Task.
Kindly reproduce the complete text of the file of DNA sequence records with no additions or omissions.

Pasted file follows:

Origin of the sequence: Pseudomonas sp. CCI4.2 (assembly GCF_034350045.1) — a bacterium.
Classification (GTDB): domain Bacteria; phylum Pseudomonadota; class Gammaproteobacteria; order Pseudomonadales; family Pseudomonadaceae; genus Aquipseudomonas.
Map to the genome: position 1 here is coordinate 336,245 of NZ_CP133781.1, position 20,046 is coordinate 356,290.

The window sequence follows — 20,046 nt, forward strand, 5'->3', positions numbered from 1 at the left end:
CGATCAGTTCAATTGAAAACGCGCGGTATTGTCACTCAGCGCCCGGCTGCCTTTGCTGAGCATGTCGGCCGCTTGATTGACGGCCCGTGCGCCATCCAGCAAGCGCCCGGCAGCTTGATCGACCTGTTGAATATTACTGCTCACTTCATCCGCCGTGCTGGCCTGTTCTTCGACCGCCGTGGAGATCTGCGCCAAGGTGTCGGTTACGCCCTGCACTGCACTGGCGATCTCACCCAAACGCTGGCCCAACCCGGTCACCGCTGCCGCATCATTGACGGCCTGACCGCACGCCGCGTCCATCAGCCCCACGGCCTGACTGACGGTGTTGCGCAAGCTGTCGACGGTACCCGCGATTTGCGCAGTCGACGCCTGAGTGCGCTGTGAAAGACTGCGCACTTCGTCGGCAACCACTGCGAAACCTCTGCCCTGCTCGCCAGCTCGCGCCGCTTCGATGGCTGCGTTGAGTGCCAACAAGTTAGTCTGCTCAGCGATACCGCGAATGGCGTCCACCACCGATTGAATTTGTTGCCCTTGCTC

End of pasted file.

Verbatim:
Origin of the sequence: Pseudomonas sp. CCI4.2 (assembly GCF_034350045.1) — a bacterium.
Classification (GTDB): domain Bacteria; phylum Pseudomonadota; class Gammaproteobacteria; order Pseudomonadales; family Pseudomonadaceae; genus Aquipseudomonas.
Map to the genome: position 1 here is coordinate 336,245 of NZ_CP133781.1, position 20,046 is coordinate 356,290.

The window sequence follows — 20,046 nt, forward strand, 5'->3', positions numbered from 1 at the left end:
CGATCAGTTCAATTGAAAACGCGCGGTATTGTCACTCAGCGCCCGGCTGCCTTTGCTGAGCATGTCGGCCGCTTGATTGACGGCCCGTGCGCCATCCAGCAAGCGCCCGGCAGCTTGATCGACCTGTTGAATATTACTGCTCACTTCATCCGCCGTGCTGGCCTGTTCTTCGACCGCCGTGGAGATCTGCGCCAAGGTGTCGGTTACGCCCTGCACTGCACTGGCGATCTCACCCAAACGCTGGCCCAACCCGGTCACCGCTGCCGCATCATTGACGGCCTGACCGCACGCCGCGTCCATCAGCCCCACGGCCTGACTGACGGTGTTGCGCAAGCTGTCGACGGTACCCGCGATTTGCGCAGTCGACGCCTGAGTGCGCTGTGAAAGACTGCGCACTTCGTCGGCAACCACTGCGAAACCTCTGCCCTGCTCGCCAGCTCGCGCCGCTTCGATGGCTGCGTTGAGTGCCAACAAGTTAGTCTGCTCAGCGATACCGCGAATGGCGTCCACCACCGATTGAATTTGTTGCCCTTGCTC